AG23: How are you finding contributors? Who are you after? We are finding connections through our circles as well as the industries we find ourselves in but we are interested in a far wider audience than what we can secure personally. The website has an open submission portal meaning that ANYONE can submit. There are so many talented creatives who perhaps don’t work full-time as artists or storytellers who may not have another option for publication. We are very interested in local people telling local stories that represent global issues. And look, we want a wide range of topics. Whether a story is humorous, serious, timely or not, if it’s a good story we will run it. 

AG23: Are you paying contributors? And if not, what is the benefit for someone to contribute? Currently, no. However, this is something we are actively trying to solve. Beyond has gone above and beyond, no pun intended, in committing to this project and one of the things they have done is to create a line of merchandize. The goal is to sell these items then use the proceeds to create mini-grants for things like starting a project, finishing a project, gear rental or any other use the author has to further their work. The benefit it two-fold; amplification and connection. The first benefit is that we are promoting you in any and all ways possible. Second, what we’ve learned already is that most of the contributors share many of the same needs and challenges but most of the contributors don’t know each other. So, our goal is to build this community of like-minded individuals and organizations. There is power is numbers and our goal is to grow and connect.  

AG23: If the Zine is free and in limited quantity how are you making money on this project? We are all ears if you have ideas. (Laughs) We live in a capitalist society and revenue always needs to be part of the conversation but not all projects are destined to see a profit. Rick and I never actually spoke about the idea of making money. When you consider the ongoing cost, the startup cost and the time required for us to make this happen I’m not entirely sure, yet, how AG23 will ever see black but being profitable allows for certain freedoms that being in the red does not. So, we have our work cut out.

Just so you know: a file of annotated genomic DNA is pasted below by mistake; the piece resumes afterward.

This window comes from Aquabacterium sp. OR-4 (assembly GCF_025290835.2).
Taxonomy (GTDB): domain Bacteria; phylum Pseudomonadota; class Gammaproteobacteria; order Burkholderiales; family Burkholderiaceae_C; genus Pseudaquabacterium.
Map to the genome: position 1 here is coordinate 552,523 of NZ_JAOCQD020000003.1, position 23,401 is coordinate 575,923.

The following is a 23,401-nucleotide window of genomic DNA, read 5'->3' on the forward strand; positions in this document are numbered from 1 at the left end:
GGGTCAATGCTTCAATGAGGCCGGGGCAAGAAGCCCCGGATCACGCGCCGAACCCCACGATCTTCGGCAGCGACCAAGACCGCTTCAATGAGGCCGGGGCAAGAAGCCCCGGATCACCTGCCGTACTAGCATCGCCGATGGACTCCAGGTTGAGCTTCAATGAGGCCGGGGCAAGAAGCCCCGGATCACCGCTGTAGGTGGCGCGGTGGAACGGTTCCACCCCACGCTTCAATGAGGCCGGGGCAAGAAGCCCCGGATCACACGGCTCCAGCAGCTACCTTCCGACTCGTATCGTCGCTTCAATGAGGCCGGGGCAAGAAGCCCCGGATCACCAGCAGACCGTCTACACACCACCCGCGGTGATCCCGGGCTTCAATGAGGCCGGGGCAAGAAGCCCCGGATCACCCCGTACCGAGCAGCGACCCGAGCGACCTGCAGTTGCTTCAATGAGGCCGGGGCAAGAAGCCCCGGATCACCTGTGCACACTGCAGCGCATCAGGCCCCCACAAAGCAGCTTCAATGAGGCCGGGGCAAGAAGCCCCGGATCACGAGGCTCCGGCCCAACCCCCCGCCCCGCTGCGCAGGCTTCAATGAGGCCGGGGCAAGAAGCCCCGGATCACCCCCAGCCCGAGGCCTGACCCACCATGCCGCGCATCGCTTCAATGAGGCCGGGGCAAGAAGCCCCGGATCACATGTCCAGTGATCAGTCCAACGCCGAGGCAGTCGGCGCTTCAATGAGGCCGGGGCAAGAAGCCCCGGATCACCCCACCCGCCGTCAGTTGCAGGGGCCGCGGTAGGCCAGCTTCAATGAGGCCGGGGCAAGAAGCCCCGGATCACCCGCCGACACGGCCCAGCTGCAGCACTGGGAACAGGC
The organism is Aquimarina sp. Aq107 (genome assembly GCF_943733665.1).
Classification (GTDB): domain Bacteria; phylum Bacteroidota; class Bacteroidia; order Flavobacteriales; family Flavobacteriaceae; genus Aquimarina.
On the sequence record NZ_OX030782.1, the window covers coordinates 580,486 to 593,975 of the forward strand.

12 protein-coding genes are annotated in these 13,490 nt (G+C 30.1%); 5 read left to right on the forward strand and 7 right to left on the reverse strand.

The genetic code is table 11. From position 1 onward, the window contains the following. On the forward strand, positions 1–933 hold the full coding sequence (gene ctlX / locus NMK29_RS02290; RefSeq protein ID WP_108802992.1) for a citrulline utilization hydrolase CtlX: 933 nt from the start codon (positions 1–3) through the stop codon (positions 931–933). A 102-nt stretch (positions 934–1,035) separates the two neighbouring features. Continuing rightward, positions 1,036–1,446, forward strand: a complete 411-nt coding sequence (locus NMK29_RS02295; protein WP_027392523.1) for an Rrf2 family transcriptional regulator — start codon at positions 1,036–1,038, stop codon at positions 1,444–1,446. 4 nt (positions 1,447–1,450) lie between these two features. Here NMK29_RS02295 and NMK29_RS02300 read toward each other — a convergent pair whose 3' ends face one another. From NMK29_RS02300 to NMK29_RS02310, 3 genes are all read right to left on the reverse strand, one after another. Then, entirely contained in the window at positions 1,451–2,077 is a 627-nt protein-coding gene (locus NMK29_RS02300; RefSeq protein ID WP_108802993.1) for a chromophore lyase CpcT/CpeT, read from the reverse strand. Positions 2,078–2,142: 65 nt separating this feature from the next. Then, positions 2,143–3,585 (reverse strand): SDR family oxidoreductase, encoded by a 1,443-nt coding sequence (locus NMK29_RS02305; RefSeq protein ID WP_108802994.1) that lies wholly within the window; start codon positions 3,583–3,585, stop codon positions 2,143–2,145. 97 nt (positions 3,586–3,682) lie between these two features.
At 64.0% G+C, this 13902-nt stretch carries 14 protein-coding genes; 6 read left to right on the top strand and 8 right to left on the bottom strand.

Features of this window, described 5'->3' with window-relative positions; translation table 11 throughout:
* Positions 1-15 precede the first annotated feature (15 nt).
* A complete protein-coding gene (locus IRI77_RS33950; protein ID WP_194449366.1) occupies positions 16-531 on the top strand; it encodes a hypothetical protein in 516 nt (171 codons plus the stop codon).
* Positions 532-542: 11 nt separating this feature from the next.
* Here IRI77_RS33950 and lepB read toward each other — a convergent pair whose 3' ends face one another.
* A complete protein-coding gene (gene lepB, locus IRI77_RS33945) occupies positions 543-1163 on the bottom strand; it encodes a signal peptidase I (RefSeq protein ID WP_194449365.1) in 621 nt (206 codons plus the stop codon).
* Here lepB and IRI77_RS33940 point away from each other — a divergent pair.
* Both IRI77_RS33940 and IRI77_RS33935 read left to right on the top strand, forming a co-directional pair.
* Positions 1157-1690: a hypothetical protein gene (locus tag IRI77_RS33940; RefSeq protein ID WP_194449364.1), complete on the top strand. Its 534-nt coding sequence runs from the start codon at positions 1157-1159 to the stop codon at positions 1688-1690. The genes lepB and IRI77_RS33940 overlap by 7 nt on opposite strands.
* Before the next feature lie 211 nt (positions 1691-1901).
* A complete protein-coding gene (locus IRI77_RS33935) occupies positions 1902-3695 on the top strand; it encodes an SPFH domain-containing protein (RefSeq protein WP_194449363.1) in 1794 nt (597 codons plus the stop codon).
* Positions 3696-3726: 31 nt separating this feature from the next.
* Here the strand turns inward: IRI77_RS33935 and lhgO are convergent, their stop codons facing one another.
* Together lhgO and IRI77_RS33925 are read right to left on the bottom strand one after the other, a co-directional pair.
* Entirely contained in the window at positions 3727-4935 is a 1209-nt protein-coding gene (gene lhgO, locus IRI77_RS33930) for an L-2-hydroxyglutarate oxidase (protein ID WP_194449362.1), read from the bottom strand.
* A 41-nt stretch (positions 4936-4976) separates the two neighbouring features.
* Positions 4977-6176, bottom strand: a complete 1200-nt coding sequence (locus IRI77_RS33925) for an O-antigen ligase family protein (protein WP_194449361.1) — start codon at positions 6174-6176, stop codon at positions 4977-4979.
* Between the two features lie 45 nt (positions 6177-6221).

AG23: What is the dream? What is the best-case scenario for AG23? If I had to sum up the dream in one word it would be relevance. We want to be relevant to contributors, to readers and to the general conversation around whatever topic we are featuring. We all want to matter. Today’s challenge is attention not to mention the overwhelming task of finding a way to make people care. The ultimate dream would be for AG23 to operate like an octopus with each tentacle representing an arm of outreach, education and inspiration. Zine, website, community, podcast, channel and perhaps even a funding arm where other organizations, companies or even countries look to us to help curate what has the most urgent need. We want to be our own creative weather system. 

by: AG23